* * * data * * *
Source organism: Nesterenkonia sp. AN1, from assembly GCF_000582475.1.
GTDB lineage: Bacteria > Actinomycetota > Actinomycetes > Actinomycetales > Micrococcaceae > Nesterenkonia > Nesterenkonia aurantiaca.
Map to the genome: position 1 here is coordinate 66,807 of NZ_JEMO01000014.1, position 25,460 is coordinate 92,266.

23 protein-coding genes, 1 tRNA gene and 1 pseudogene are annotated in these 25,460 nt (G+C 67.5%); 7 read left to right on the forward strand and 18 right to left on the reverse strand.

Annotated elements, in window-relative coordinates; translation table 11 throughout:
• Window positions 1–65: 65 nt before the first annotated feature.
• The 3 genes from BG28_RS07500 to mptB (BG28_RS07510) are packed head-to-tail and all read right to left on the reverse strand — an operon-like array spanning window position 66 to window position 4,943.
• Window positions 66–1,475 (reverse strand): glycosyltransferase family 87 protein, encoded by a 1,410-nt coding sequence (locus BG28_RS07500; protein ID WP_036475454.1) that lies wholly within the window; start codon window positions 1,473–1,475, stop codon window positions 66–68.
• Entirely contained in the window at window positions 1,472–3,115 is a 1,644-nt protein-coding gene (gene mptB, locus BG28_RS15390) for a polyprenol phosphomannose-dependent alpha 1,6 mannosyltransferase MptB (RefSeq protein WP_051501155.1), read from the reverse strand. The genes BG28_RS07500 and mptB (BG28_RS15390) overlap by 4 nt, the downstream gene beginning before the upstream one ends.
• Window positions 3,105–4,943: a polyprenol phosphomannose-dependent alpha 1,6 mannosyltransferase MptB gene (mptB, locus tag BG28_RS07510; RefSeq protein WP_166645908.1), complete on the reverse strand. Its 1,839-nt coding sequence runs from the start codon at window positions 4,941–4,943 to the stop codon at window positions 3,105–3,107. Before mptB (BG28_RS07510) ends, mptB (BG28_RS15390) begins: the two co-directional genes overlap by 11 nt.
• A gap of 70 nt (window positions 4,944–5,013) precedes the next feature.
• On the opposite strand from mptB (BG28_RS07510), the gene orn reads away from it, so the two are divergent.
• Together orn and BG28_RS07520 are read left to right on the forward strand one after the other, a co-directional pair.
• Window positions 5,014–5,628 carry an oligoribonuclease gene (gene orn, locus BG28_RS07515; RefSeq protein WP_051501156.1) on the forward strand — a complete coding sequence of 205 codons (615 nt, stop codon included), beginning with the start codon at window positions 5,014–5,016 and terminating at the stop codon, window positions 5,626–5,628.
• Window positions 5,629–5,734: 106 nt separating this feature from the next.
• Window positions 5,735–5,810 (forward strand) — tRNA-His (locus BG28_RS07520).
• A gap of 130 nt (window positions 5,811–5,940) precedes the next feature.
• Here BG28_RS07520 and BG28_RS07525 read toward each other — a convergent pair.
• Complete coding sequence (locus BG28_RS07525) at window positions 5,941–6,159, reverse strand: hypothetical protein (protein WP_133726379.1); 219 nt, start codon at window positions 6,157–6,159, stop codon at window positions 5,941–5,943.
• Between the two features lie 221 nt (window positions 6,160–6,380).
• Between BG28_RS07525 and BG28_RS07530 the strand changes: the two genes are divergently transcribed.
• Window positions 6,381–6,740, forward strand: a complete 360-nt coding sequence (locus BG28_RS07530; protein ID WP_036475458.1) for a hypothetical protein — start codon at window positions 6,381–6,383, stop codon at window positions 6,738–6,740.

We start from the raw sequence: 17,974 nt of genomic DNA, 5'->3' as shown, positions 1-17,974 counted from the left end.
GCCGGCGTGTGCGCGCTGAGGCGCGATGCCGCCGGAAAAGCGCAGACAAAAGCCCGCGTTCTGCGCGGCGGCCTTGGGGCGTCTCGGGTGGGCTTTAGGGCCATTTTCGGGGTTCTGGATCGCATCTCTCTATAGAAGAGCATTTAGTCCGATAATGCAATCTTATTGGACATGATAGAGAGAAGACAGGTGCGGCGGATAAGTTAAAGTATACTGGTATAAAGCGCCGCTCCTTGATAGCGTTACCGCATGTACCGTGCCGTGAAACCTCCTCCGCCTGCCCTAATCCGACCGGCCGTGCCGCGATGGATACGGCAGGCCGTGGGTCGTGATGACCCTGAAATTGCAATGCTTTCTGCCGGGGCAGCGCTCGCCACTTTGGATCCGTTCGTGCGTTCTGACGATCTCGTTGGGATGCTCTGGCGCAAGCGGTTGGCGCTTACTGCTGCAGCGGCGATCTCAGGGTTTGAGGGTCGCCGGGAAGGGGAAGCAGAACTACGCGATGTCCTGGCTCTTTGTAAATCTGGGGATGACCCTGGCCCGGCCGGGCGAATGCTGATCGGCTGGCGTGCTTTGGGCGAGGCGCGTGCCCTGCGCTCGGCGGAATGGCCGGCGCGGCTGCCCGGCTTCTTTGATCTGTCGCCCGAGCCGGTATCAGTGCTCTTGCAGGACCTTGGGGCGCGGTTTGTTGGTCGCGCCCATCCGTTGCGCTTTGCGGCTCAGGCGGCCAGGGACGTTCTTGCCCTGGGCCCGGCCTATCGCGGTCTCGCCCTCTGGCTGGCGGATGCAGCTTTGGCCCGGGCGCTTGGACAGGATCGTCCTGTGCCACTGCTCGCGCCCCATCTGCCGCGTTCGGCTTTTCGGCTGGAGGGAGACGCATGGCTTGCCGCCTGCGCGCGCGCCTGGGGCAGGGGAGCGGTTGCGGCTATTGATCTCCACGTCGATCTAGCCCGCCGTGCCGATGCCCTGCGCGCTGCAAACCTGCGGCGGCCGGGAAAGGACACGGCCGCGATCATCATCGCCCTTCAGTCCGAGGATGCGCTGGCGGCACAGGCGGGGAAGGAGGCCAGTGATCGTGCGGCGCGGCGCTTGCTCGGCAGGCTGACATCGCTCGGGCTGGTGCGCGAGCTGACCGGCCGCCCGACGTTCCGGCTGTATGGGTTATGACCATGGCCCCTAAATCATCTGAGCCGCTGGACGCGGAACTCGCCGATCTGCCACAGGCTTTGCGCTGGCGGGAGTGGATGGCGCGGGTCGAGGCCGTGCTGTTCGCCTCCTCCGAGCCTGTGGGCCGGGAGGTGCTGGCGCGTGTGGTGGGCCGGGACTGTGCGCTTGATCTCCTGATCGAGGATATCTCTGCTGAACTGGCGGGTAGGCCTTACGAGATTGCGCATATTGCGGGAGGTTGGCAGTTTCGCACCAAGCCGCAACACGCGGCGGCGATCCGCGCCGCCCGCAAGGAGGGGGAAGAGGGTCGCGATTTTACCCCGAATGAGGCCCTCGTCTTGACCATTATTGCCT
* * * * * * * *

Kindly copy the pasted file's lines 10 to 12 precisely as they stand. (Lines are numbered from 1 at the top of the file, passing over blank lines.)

• Window positions 3,105–4,943: a polyprenol phosphomannose-dependent alpha 1,6 mannosyltransferase MptB gene (mptB, locus tag BG28_RS07510; RefSeq protein WP_166645908.1), complete on the reverse strand. Its 1,839-nt coding sequence runs from the start codon at window positions 4,941–4,943 to the stop codon at window positions 3,105–3,107. Before mptB (BG28_RS07510) ends, mptB (BG28_RS15390) begins: the two co-directional genes overlap by 11 nt.
• A gap of 70 nt (window positions 4,944–5,013) precedes the next feature.
• On the opposite strand from mptB (BG28_RS07510), the gene orn reads away from it, so the two are divergent.